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I am struggling with the following:

an investor is considering a call option on the shares of XYZ. the strike price is 510p and the option can only be exercised in exactly 2 months time. at the moment the share price of XYZ is 500p. in 2 months time the value of the option = Max[shareprice-510,0]

During the first month the investor believes that the probability the share increases by5% is 0.35, the probability that it increases by 2% is 0.5 and the probability the share falls by 4% is 0.15.

In The second month the investor believes that the probability the share increases by 4% is 0.3, the probability that it increases by 1% is 0.45 and the probability the share falls by 3% is 0.25

Calculate the price the investor is willing to pay for the option assuming they want to make 3% expected return over the period.

I calculate the expected return using a tree graph (in the picture below). The result is 11.177 (summing up all the value of the option by the probabilities) and that is a return of 2.2%. (Please keep in mind that if the share price is below the strike price the value option is 0)

enter image description here

My problem here is that I need to get the fair price, knowing the expected return... so I need to do exactly the opposite.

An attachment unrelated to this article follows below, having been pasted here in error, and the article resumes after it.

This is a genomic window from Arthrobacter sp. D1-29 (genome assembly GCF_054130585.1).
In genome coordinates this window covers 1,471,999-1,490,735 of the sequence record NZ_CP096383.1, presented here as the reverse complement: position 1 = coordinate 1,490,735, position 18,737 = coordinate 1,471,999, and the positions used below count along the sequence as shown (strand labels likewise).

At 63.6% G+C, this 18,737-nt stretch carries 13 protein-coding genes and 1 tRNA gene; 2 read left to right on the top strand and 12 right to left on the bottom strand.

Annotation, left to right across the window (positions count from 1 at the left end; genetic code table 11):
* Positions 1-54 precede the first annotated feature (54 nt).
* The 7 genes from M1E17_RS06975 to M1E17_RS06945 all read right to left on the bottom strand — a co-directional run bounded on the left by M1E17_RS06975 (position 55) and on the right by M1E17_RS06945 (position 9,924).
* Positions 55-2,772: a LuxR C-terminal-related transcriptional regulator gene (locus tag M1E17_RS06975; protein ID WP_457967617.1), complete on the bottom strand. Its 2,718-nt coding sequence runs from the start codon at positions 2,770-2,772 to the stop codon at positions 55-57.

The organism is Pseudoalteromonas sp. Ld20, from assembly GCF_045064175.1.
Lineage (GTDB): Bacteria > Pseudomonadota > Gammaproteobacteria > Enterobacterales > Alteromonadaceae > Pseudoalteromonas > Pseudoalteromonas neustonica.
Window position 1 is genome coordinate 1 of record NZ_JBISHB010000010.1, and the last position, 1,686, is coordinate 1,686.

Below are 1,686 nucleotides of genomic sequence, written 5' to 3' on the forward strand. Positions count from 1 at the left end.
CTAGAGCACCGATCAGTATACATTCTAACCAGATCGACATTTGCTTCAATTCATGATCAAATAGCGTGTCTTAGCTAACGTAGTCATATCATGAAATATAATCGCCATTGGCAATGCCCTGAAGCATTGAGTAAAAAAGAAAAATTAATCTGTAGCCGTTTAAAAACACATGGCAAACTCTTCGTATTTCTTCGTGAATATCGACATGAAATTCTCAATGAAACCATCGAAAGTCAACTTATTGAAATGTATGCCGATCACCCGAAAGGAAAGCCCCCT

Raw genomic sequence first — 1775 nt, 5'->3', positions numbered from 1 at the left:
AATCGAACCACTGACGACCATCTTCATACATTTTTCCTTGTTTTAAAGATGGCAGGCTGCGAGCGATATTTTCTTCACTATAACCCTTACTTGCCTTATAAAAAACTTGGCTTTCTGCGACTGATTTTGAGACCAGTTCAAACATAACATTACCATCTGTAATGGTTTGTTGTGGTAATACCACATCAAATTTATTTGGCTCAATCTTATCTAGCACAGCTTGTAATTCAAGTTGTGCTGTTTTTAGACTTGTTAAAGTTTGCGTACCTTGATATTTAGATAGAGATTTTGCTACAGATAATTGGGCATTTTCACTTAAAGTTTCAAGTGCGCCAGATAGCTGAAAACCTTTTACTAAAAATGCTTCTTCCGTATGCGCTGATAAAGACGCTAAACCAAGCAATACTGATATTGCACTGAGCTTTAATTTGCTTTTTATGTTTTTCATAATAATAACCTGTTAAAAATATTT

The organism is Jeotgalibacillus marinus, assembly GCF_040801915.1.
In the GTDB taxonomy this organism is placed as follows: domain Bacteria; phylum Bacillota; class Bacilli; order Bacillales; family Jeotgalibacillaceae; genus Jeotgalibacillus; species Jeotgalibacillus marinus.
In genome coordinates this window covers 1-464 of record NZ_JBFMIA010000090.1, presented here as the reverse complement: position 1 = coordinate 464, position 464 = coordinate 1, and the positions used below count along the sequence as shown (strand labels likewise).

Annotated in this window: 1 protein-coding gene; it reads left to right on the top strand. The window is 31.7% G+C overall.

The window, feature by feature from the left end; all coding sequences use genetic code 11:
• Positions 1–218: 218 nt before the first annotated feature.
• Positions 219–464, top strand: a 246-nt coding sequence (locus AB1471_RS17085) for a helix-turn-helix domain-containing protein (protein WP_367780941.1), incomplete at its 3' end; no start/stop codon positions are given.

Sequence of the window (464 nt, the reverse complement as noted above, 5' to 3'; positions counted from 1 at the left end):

What is the formula to get the price the investor is willing to pay in order to get a 3% expected return?

Thanks

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Please improve the layout and typing of your question. –  Richard Jan 30 at 12:49
    
Hi Richard, what do you mean with improve the layout? My question is: what is the formula to get the price the ivestor is willing to buy to get a 3% expected return? –  user7130 Jan 30 at 14:59
    
Use latex for formulas. Do not itemize with different symbols and so forth. It is not too much fun to read your question in the way it is now. Furthermore sentences like "What I did is... I calculate the using a tree graph the expected return that" are not correct and I am not willing to take time answering your question if you don't take time to formulate it. –  Richard Jan 30 at 15:02
    
I hope that know it is a bit clear. Thanks :) –  user7130 Jan 30 at 15:23
    
You are aware of general option pricing theory with no-arbitrage arguments? How can we interpet the probabilities of the investor? The expected return that he wants to have? In reality the market does not care what the investor wants. Is this a problem of no-arbitrage option pricing or real option pricing? –  Richard Jan 30 at 16:36
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1 Answer

If I understand correctly you have calculated our investors expected payoff using his probabilities to 11.177USD. He wants a three percent return so the value he assigns is 11.177/1.03 = 10.85USD. Simple as that.

You can then have another argument a la Black and Scholes to show that you can replicate the payoff to another cost. If that cost is lower, your investor have another incentive to buy.

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